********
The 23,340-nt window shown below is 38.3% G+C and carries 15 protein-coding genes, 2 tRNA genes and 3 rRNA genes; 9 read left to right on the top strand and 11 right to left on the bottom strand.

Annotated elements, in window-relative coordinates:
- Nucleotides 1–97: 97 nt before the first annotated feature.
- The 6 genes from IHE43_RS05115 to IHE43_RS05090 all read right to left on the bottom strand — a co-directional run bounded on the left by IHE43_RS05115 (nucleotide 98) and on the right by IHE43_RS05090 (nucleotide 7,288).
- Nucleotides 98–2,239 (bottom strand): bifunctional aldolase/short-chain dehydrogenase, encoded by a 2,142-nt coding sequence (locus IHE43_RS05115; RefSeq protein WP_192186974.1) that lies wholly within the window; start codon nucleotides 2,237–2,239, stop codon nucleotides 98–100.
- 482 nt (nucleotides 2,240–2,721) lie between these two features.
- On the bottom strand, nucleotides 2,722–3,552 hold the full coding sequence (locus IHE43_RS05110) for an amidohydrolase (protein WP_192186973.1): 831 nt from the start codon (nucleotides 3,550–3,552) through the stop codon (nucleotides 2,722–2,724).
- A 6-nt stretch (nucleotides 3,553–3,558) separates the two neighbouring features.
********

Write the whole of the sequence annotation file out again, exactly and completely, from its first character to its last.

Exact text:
The 23,340-nt window shown below is 38.3% G+C and carries 15 protein-coding genes, 2 tRNA genes and 3 rRNA genes; 9 read left to right on the top strand and 11 right to left on the bottom strand.

Annotated elements, in window-relative coordinates:
- Nucleotides 1–97: 97 nt before the first annotated feature.
- The 6 genes from IHE43_RS05115 to IHE43_RS05090 all read right to left on the bottom strand — a co-directional run bounded on the left by IHE43_RS05115 (nucleotide 98) and on the right by IHE43_RS05090 (nucleotide 7,288).
- Nucleotides 98–2,239 (bottom strand): bifunctional aldolase/short-chain dehydrogenase, encoded by a 2,142-nt coding sequence (locus IHE43_RS05115; RefSeq protein WP_192186974.1) that lies wholly within the window; start codon nucleotides 2,237–2,239, stop codon nucleotides 98–100.
- 482 nt (nucleotides 2,240–2,721) lie between these two features.
- On the bottom strand, nucleotides 2,722–3,552 hold the full coding sequence (locus IHE43_RS05110) for an amidohydrolase (protein WP_192186973.1): 831 nt from the start codon (nucleotides 3,550–3,552) through the stop codon (nucleotides 2,722–2,724).
- A 6-nt stretch (nucleotides 3,553–3,558) separates the two neighbouring features.